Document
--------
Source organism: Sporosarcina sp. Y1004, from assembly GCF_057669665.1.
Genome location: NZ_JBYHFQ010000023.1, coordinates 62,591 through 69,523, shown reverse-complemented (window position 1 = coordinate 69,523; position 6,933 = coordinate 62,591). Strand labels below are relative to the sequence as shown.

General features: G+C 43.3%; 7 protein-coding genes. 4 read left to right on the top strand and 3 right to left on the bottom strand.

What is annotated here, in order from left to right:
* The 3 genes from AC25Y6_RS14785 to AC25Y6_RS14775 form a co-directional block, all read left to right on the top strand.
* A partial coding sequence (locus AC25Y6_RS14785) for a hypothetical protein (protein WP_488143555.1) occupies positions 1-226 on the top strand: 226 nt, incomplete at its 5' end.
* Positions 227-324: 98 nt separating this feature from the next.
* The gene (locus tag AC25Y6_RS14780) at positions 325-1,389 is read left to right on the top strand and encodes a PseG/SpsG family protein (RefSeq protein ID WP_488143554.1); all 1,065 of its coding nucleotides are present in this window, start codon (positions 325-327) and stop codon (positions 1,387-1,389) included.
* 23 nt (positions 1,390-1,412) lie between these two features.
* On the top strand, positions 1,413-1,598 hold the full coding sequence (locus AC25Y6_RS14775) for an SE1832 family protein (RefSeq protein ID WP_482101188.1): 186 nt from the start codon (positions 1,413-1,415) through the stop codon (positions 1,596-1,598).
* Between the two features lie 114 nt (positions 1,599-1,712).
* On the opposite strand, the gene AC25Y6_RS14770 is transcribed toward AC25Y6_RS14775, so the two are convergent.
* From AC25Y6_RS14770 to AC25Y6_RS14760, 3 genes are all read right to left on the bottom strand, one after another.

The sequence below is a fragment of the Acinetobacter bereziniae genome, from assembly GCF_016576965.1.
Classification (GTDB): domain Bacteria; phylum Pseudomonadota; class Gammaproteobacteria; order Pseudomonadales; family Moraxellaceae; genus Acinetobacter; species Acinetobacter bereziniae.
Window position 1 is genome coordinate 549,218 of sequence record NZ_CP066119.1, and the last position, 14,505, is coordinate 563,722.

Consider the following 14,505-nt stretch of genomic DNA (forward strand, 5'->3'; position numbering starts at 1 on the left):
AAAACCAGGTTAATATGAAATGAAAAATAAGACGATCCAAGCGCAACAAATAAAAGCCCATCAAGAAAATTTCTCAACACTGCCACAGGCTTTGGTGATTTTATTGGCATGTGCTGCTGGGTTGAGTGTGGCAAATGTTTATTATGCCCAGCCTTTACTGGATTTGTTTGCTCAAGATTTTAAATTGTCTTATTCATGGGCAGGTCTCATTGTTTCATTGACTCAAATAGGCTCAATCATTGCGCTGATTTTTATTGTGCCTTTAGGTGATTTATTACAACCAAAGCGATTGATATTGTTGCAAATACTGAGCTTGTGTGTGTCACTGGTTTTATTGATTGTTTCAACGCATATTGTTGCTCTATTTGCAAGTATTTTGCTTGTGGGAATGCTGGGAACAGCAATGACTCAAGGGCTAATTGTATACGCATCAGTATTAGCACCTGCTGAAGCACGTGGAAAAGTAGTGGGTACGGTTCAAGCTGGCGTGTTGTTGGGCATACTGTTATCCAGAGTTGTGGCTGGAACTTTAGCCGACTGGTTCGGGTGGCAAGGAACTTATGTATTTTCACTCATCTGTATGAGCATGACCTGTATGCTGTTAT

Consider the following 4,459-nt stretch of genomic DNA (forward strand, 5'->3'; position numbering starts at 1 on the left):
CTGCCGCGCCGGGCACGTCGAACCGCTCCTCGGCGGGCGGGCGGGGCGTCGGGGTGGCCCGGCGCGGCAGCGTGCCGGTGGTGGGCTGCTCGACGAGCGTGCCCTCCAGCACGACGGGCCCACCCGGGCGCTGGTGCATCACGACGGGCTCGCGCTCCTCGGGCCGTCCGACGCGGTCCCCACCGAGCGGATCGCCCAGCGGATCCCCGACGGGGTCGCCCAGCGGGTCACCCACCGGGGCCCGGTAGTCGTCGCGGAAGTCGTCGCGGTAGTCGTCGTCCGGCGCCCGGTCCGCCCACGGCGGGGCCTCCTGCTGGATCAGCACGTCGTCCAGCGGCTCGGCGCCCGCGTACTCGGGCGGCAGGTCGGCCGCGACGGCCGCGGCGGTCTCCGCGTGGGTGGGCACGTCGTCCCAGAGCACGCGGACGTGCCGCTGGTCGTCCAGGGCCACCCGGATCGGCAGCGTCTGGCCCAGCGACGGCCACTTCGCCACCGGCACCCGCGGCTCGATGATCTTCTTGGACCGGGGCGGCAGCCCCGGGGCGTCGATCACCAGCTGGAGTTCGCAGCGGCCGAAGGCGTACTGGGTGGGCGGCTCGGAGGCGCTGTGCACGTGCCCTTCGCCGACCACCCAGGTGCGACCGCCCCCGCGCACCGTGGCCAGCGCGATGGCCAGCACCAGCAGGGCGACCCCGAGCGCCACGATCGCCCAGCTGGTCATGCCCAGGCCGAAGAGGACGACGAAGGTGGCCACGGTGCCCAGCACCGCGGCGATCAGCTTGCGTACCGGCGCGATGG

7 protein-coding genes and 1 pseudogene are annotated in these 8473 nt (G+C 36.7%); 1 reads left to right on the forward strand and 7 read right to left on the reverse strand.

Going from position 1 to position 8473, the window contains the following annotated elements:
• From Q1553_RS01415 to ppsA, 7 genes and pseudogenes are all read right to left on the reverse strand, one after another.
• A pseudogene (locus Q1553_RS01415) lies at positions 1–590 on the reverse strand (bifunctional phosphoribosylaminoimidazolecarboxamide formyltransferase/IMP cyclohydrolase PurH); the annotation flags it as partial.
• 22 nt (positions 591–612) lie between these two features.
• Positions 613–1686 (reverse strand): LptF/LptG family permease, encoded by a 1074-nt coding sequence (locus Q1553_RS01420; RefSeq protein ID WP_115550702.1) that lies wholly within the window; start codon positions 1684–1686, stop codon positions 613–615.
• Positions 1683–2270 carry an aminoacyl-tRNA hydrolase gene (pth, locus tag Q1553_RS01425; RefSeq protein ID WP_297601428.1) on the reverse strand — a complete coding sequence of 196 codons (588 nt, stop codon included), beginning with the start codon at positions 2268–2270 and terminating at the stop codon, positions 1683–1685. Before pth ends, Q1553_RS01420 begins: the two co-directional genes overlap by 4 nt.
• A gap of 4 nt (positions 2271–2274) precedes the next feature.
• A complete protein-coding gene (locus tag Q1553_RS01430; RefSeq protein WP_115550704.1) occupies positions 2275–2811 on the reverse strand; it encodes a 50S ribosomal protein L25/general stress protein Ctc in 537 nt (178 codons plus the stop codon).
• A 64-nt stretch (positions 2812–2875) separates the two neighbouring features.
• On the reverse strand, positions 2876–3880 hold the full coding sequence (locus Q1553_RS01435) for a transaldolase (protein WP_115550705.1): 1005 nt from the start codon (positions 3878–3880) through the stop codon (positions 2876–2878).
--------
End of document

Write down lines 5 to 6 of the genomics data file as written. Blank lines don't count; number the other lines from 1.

* The 3 genes from AC25Y6_RS14785 to AC25Y6_RS14775 form a co-directional block, all read left to right on the top strand.
* A partial coding sequence (locus AC25Y6_RS14785) for a hypothetical protein (protein WP_488143555.1) occupies positions 1-226 on the top strand: 226 nt, incomplete at its 5' end.